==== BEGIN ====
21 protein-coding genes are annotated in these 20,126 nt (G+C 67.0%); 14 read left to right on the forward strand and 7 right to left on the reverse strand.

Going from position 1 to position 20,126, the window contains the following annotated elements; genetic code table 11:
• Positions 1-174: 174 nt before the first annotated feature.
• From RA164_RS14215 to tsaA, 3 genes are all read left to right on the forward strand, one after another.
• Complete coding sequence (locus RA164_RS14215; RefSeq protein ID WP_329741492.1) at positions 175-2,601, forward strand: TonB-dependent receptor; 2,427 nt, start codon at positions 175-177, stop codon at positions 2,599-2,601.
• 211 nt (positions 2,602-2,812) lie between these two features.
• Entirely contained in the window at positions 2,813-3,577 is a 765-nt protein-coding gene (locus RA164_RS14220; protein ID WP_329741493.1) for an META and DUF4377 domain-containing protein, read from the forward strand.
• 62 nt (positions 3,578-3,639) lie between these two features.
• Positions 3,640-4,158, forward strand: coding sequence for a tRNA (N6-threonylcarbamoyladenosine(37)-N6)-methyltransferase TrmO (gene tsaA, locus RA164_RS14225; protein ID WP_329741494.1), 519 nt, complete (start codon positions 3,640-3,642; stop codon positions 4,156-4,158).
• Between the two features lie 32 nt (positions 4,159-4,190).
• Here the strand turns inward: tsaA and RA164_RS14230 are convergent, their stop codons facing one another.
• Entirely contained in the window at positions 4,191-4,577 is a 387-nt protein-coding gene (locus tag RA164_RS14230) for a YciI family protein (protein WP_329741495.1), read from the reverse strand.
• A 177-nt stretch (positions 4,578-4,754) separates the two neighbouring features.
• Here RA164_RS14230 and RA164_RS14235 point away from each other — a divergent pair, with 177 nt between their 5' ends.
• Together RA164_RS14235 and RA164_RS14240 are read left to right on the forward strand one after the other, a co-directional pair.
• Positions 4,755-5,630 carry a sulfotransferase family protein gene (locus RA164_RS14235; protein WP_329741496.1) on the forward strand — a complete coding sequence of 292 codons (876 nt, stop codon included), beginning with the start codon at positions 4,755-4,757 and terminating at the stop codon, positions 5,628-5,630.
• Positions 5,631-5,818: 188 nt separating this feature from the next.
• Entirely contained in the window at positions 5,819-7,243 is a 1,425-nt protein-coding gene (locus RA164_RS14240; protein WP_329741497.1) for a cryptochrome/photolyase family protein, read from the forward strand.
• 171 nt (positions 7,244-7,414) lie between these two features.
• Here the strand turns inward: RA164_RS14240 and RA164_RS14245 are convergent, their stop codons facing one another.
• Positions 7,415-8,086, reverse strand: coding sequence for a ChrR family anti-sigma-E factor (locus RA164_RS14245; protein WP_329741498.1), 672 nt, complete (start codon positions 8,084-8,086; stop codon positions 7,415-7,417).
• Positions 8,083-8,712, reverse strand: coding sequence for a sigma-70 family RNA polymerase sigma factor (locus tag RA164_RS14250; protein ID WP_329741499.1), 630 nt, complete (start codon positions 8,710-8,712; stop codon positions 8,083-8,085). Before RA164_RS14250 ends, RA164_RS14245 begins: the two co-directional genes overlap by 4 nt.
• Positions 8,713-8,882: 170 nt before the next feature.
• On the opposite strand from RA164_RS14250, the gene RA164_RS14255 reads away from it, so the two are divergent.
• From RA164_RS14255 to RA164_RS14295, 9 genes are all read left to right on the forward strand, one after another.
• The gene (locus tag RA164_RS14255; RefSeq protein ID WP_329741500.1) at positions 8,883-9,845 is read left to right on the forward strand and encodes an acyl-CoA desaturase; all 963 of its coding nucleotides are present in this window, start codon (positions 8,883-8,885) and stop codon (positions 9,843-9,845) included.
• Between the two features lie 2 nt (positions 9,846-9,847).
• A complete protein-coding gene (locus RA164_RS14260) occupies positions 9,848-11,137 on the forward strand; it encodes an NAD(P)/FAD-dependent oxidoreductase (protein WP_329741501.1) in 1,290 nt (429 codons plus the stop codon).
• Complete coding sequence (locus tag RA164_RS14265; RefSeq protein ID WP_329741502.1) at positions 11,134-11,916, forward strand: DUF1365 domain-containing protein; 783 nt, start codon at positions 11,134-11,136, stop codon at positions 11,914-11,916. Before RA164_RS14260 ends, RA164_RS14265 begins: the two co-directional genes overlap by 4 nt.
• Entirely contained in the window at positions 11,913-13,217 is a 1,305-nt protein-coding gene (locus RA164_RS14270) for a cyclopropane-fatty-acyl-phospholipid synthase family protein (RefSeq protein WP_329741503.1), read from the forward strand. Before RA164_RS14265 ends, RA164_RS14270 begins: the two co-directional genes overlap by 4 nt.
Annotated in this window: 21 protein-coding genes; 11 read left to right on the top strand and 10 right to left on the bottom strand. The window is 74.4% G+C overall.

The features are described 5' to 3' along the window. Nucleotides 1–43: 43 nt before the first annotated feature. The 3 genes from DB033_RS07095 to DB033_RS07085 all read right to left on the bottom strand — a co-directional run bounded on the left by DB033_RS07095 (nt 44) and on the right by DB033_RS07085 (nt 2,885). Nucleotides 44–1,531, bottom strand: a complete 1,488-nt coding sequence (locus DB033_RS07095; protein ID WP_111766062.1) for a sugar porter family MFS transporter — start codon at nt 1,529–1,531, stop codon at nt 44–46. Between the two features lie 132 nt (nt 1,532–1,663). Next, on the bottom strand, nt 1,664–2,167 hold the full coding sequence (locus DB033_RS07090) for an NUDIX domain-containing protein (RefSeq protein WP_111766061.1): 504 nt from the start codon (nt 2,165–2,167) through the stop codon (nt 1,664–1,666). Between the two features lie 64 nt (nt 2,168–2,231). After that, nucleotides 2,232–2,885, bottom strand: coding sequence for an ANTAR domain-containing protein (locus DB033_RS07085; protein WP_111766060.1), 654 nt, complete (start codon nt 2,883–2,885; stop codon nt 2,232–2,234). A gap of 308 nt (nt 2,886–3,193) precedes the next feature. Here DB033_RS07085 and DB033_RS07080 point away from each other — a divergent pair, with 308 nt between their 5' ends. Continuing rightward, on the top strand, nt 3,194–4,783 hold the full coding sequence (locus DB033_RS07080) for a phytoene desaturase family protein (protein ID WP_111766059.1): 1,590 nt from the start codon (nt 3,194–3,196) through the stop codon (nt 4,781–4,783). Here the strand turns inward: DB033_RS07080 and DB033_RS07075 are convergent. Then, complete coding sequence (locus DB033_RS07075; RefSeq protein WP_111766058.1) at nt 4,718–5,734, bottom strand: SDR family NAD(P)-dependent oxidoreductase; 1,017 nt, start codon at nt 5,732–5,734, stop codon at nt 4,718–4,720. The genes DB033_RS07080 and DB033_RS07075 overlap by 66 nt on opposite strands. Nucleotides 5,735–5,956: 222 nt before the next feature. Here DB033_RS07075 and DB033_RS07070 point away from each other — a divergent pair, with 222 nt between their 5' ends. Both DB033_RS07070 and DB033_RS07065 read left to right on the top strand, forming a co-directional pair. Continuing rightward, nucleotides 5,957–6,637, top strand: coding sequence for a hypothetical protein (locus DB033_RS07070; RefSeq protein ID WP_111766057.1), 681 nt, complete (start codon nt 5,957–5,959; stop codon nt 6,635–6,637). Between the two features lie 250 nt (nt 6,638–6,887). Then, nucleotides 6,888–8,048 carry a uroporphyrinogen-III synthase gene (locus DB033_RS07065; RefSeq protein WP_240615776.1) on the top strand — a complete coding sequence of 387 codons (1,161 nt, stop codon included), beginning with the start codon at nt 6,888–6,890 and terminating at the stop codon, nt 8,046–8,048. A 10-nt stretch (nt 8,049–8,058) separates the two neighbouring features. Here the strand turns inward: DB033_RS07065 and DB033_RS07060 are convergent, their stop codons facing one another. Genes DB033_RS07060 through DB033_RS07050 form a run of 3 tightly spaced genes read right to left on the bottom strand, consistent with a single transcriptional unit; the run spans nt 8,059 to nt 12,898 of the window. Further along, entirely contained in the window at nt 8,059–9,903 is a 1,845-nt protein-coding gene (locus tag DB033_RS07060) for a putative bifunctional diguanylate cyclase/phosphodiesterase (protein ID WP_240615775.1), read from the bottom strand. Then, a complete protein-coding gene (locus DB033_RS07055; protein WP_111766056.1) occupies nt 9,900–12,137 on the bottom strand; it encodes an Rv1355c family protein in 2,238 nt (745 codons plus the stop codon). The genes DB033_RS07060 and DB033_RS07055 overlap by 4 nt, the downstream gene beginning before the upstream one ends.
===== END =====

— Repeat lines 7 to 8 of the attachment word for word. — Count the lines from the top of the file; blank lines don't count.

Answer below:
• Entirely contained in the window at positions 2,813-3,577 is a 765-nt protein-coding gene (locus RA164_RS14220; protein ID WP_329741493.1) for an META and DUF4377 domain-containing protein, read from the forward strand.
• 62 nt (positions 3,578-3,639) lie between these two features.